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Get Your Vitamin A During Squash Season

It’s fall (although it feels a little more like this kind of fall right now), which means squash is everywhere! You’ll be seeing a lot more pumpkins and gourds in the craft and home decoration stores, but squash can also add great taste and nutrition to your meals.

Types of Squash

There are many types of squash available right now. You’ll see a mix of summer and winter squash, as varieties of both are available year-round. But since we’re approaching the fall/winter season and (sadly) leaving summer behind, I’ll focus more on winter varieties here. There are 12, including:

  • Butternut squash
  • Pumpkin
  • Spaghetti squash
  • Buttercup squash
  • Acorn squash

Butternut and acorn squash happen to be my two favorites. For more on the 12 types of winter squash – including pictures of what they look like and recipes – visit Epicurious. Confused about winter versus summer squash? Here’s a good explainer.

Benefits of Squash

Squash contains several key nutrients, including carbohydrates, vitamin A, and vitamin C. For example:

Butternut Squash is a great source of vitamin A and C. A cup of cubed, baked butternut squash contains 82 calories, 21 grams of carbs, 84 mg of calcium (you need 1000 mg/day), 582 mg of potassium (over 3 times as much as a banana), 31 mg of vitamin C (about 1/3 – 1/2 the average person’s daily needs), and over a day’s worth of vitamin A. Butternut squash is a great addition to a post workout meal because of the carbohydrates to replace lost glycogen and the electrolytes to replace those lost in sweat.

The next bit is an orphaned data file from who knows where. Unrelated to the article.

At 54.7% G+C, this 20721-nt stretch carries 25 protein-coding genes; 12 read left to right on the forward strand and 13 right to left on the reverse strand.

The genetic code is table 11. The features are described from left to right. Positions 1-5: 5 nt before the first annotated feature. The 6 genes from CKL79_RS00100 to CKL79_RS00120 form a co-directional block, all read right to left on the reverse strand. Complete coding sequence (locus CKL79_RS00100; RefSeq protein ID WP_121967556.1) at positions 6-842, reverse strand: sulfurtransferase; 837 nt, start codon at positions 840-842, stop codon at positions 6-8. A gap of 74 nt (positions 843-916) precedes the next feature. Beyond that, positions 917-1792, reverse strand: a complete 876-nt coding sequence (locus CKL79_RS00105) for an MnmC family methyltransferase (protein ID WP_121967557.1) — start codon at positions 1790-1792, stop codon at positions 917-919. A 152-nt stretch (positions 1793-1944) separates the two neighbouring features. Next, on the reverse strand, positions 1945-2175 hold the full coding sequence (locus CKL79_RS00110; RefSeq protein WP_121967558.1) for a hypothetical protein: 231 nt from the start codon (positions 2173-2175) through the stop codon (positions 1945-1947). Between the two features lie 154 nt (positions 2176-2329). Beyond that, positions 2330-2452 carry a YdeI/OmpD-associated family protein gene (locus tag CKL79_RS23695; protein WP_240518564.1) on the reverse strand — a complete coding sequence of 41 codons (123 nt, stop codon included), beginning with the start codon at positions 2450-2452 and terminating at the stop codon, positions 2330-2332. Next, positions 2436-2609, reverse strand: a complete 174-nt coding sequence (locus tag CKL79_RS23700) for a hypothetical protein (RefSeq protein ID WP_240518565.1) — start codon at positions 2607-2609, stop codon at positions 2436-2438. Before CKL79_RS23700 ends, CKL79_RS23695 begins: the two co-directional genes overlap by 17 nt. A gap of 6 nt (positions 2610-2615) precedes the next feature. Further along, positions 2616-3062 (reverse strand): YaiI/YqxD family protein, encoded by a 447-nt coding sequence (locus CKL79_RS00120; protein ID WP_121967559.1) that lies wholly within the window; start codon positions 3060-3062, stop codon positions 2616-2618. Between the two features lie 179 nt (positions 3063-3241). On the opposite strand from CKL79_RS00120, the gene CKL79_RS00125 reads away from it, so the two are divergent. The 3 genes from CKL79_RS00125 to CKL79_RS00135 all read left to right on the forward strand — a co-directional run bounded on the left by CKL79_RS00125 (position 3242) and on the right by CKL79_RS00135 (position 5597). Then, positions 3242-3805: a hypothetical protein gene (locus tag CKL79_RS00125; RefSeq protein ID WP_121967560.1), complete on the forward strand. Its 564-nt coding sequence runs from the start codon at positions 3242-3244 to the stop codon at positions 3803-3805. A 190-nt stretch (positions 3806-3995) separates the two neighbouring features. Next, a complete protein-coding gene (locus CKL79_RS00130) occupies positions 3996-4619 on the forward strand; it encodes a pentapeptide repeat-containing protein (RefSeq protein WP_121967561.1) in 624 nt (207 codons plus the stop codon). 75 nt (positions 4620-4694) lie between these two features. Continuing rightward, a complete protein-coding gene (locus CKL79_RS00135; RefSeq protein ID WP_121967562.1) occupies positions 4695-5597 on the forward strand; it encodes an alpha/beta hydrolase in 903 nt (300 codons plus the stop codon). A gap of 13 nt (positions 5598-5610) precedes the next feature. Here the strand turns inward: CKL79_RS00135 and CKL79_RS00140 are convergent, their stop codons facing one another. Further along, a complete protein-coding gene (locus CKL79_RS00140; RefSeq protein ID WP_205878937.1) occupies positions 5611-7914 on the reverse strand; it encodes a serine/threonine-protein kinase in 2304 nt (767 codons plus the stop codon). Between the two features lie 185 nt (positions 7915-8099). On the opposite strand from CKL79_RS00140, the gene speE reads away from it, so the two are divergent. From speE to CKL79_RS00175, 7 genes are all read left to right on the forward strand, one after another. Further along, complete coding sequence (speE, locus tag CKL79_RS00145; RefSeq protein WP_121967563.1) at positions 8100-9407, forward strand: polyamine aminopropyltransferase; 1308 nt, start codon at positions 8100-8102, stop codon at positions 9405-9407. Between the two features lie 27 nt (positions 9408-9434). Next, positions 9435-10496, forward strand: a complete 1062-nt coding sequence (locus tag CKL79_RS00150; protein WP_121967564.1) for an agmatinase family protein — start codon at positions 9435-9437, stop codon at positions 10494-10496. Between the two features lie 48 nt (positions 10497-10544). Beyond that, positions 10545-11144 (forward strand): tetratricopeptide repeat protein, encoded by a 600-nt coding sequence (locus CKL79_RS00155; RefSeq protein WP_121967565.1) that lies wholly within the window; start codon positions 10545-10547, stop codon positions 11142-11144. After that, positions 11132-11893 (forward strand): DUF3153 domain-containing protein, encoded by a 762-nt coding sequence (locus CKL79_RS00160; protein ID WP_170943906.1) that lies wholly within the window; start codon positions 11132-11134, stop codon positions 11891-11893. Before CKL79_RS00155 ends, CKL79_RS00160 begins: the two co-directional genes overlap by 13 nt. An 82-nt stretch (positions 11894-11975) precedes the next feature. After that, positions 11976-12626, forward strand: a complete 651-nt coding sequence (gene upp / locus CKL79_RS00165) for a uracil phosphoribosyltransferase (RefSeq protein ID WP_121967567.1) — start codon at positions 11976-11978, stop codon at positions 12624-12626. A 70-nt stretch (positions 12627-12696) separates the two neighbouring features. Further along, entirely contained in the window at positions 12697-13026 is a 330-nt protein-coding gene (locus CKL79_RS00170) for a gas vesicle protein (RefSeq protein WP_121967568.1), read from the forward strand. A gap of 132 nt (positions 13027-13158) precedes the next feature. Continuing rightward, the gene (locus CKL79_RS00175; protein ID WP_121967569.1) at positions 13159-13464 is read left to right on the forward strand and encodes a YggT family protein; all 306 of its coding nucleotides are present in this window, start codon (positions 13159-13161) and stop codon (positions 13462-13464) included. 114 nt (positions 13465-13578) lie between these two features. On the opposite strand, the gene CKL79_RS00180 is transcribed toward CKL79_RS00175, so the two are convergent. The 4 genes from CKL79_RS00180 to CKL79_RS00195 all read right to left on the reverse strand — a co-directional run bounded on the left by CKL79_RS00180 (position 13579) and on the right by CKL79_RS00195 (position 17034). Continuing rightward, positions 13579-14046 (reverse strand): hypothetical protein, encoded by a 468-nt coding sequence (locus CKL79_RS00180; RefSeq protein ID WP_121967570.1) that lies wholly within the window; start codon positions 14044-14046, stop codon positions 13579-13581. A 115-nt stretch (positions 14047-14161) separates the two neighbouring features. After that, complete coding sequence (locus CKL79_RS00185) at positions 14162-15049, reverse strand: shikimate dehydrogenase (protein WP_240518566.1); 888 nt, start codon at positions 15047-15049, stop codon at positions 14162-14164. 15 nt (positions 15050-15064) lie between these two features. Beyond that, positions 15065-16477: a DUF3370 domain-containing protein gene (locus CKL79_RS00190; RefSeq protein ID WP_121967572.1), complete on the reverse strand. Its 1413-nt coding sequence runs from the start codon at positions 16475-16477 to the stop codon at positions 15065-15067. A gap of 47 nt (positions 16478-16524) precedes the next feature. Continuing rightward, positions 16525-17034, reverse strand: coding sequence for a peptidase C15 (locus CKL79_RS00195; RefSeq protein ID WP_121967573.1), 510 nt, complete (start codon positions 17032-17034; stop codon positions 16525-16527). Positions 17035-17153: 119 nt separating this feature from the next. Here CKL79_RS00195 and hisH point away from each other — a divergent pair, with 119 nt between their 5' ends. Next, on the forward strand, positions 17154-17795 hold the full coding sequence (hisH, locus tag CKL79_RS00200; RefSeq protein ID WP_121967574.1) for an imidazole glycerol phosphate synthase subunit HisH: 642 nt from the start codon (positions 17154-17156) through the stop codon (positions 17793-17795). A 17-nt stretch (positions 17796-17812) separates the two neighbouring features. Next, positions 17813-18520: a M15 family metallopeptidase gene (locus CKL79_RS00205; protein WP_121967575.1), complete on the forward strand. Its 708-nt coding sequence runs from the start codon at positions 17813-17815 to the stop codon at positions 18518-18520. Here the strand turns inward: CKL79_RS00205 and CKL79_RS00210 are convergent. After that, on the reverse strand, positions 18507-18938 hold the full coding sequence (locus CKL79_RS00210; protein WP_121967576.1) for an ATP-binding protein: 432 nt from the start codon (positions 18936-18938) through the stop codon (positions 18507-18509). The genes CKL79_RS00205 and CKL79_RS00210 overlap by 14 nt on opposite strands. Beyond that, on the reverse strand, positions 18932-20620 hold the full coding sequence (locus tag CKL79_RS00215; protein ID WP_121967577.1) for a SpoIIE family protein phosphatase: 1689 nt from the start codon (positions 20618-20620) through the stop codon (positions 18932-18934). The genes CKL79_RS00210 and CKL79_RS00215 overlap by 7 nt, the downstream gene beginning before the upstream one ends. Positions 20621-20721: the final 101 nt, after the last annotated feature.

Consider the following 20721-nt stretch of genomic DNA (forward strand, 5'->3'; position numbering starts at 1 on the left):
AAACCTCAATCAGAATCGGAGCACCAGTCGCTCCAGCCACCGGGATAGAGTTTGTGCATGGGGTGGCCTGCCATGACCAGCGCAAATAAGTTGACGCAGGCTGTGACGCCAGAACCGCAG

Spaghetti Squash is a great lower carb replacement for pasta. A cup of spaghetti squash contains 40 calories, 10 grams of carbs and 181 mg of potassium (about as much as in a serving of Gatorade).

Acorn Squash adds a nice flavor and is a good source of magnesium. One cup of cubed, baked acorn squash contains 115 calories, 30 grams of carbs, 890 mg of potassium, 22 mg of vitamin C (about 1/4 of the average person’s daily needs), and 88 mg of magnesium (about 20% of daily needs).

How To Use Squash

My favorite uses for butternut squash are in soup, and as noodles in a paleo lasagna. I am also a fan of paleo spaghetti using spaghetti squash. My go-to recipes are linked below. Have a favorite? Share in the comments!

Butternut Squash Lasagna – Some of the pictures don’t work, but this recipe is a delicious way to satisfy that Italian food craving.

Paleo Spaghetti – speaking of Italian food, this is a great way to make meat sauce and meatballs on a healthy “pasta.”

Butternut Squash Soup – always great on a cold night!

Stuffed Delicata – as a bonus, this recipe for stuffed delicata squash sent by former member Kelly Alice (KA) when I was first trying out paleo.

For the vegetarians in the crowd, this Farro Risotto with Acorn Squash is, while time consuming, worth every minute.

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